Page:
7. Using Vars

Now that We're done with the main part of the tutorial, I'd like to just share a few more bits of knowledge before we end here. Vars come in two different forms in MSC scripting. A local Var is used only in that particular script, whereas a global Var is used throughout all the scripts. Local Vars can be used to store values for later use in a script. For example, we can use Vars in one of our scripts from earlier to make it a bit easier on the eye:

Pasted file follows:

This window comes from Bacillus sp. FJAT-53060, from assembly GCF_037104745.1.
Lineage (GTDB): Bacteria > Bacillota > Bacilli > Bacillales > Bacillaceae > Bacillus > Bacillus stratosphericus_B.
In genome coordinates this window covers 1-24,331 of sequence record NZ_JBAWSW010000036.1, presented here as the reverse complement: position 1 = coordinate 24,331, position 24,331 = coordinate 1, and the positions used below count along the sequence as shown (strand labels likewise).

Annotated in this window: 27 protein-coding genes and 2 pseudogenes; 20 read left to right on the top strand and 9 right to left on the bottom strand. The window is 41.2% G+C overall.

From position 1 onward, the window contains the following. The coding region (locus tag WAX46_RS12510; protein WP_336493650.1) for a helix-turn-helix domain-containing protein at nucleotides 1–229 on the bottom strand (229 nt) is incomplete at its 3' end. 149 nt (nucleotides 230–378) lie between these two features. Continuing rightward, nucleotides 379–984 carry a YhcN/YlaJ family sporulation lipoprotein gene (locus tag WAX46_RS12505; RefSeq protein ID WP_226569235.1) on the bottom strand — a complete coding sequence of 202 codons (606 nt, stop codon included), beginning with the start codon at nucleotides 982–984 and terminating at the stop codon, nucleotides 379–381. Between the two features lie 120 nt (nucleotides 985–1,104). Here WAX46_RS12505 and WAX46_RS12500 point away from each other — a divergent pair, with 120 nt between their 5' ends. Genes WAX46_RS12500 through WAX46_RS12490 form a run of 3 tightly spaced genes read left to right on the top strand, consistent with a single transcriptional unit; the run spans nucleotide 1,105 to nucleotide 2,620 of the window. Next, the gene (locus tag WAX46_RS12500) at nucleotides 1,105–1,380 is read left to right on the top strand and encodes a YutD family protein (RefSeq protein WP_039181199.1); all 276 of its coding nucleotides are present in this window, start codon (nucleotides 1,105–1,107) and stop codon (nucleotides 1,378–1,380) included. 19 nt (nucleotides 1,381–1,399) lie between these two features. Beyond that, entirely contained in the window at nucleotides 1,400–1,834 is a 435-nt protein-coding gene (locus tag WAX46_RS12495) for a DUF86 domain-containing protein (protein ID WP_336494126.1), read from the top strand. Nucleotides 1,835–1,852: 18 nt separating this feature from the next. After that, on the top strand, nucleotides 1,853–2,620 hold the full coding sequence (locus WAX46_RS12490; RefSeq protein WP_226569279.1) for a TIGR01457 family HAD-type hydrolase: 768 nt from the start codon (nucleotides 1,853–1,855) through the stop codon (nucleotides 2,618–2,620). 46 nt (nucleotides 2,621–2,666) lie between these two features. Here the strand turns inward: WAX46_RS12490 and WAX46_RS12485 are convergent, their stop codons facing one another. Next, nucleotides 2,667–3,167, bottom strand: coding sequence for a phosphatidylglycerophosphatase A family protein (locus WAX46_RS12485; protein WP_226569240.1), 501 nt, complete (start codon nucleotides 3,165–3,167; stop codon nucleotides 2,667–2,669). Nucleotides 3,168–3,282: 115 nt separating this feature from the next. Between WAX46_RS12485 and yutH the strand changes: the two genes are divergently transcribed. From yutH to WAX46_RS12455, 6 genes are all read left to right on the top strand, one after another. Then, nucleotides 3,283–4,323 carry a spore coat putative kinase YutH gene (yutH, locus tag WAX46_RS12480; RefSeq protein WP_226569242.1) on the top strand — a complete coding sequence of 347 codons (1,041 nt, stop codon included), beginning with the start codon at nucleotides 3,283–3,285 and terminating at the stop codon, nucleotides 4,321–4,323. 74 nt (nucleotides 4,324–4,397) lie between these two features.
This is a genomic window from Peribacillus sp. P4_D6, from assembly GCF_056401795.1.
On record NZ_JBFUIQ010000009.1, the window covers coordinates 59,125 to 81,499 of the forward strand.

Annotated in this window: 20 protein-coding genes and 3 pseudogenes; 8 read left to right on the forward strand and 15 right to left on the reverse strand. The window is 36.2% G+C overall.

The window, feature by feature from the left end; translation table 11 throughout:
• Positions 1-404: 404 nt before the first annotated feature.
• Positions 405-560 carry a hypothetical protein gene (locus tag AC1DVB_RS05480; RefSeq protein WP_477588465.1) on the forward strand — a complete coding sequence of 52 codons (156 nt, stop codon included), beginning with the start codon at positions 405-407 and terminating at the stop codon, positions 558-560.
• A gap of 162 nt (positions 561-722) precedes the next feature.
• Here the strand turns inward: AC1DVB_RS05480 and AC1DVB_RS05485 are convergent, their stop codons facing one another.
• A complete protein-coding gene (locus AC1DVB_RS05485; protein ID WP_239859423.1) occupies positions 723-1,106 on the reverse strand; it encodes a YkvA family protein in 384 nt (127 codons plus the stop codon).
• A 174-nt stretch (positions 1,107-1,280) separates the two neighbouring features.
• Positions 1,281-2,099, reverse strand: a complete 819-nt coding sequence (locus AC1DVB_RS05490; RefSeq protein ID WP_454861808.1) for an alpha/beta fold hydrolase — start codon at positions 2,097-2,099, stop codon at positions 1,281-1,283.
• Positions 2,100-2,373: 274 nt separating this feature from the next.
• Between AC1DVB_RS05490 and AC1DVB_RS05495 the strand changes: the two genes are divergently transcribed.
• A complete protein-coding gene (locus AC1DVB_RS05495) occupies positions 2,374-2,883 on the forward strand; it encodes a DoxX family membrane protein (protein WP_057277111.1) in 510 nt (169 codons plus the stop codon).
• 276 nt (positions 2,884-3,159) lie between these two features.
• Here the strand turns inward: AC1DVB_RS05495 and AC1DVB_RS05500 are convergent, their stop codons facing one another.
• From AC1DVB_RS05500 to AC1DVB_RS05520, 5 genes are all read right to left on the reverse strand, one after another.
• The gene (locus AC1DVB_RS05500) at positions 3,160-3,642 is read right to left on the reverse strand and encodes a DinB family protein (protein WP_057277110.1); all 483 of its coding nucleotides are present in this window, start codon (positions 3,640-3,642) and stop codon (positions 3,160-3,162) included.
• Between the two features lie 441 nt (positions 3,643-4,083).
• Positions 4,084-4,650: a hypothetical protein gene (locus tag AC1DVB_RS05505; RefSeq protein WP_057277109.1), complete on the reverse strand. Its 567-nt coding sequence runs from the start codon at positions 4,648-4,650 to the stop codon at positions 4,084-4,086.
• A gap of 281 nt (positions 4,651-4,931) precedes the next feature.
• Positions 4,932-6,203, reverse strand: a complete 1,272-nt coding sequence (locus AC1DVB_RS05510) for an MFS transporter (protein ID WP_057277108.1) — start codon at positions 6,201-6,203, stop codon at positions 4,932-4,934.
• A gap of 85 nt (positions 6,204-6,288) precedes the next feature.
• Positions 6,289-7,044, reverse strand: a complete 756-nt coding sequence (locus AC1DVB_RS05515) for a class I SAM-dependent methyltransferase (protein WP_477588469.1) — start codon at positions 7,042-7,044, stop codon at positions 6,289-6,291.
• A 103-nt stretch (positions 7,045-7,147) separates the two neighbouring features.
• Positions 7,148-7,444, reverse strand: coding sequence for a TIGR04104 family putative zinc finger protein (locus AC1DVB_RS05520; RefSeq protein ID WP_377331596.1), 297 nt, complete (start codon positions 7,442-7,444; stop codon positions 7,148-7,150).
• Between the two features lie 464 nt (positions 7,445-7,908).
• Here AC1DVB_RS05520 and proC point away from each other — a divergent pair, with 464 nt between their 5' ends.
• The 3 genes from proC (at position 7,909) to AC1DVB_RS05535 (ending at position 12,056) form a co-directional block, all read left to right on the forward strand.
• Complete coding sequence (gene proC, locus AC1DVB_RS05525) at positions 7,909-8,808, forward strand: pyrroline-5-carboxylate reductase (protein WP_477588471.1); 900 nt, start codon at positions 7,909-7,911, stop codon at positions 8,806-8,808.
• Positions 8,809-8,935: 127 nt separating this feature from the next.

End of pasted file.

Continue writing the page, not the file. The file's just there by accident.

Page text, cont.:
Here I multiplied 0.5f by the current facing direction and stored it into Var "0x0, 0x0". The 0x0 on the left indicates whether it is a local Var (0x0) or a global Var (0x1), and the 0x0 on the right indicates the Var ID. We only have 1 Var in this script, so the ID will be 0x0. If you have say 4 local Vars in one script, the 4th one will be "0x0, 0x3". "floatVarSet" is used here since we are storing a float number, whereas "setVar" is used for integers. Regardless, you're always going to use "pushVar." when you want to push your Var onto the stack. Here I pushed my Var in the place of the Horizontal Velocity value so that the cmd uses my Var as the value for H velocity, either 0.5 or -0.5 depending on facing direction. Recall that I mentioned "begin 0x0, 0x0" being used for Vars. Whenever you use a local Var, you must declare how many you're using with the second parameter. So if you're using 3 local Vars in a script, it should look like "begin 0x0, 0x3". If you forget to declare the number of Vars, the game will use 0 as a default value, keep that in mind if you're ever stuck at some point. The first parameter in "begin" is used to declare how many values are being carried over from another script and being stored as Vars into this script. You probably won't be using this too much, so leave it as 0x0.